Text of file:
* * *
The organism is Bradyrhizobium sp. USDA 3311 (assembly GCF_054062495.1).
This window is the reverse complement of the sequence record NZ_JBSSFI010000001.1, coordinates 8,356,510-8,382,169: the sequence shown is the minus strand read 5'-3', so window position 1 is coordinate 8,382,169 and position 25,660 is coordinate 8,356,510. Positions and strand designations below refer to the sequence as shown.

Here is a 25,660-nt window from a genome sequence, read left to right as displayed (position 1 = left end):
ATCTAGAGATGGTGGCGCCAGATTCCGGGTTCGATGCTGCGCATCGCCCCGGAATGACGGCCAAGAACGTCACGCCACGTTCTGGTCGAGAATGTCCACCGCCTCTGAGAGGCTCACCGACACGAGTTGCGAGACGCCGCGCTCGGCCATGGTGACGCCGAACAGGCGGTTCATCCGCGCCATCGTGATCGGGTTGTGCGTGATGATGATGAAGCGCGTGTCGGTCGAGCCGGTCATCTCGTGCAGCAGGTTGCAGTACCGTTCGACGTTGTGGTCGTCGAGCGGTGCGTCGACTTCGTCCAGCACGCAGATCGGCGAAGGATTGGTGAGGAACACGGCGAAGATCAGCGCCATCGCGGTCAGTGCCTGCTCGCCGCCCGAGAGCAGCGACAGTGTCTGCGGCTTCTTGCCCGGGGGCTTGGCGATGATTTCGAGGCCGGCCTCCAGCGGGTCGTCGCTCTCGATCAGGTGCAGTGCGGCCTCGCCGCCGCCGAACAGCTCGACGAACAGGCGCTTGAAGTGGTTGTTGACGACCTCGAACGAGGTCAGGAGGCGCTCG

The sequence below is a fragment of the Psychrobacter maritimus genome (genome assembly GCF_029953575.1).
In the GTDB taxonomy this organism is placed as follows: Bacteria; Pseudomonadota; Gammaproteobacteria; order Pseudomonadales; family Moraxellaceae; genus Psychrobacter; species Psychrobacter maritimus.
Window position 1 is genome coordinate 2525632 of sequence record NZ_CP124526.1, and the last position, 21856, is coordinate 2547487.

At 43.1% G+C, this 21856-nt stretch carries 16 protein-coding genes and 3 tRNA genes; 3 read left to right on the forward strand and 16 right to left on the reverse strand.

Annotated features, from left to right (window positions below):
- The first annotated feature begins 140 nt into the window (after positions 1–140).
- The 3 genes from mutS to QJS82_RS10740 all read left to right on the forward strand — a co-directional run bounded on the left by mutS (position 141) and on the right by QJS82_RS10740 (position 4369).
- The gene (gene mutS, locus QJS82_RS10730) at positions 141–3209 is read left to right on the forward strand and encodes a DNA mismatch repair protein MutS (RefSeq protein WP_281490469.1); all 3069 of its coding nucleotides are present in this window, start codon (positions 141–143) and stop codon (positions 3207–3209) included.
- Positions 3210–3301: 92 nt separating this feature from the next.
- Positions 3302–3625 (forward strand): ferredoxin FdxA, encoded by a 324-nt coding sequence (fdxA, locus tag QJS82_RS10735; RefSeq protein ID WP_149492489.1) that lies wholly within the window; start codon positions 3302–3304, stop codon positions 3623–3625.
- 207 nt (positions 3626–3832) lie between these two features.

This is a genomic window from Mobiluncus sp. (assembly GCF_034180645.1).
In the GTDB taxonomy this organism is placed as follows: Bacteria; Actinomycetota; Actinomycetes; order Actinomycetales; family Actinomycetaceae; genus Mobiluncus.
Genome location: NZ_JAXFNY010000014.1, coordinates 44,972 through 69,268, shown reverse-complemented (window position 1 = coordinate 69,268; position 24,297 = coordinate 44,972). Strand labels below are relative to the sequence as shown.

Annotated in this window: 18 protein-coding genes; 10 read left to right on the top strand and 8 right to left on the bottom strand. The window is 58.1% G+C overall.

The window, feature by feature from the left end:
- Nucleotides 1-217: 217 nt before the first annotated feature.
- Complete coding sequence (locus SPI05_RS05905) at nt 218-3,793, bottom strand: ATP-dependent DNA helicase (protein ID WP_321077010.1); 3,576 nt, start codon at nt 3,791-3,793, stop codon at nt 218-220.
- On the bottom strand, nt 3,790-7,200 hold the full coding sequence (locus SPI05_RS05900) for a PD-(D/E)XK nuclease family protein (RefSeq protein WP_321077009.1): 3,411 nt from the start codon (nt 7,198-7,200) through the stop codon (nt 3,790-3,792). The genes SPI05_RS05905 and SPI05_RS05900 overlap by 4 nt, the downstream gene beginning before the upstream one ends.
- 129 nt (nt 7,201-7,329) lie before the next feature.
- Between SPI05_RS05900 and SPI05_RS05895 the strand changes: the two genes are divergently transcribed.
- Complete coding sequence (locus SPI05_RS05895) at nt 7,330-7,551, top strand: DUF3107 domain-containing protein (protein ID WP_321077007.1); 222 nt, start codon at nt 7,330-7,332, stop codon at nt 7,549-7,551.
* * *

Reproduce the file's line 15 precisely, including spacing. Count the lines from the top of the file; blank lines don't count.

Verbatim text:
- 207 nt (positions 3626–3832) lie between these two features.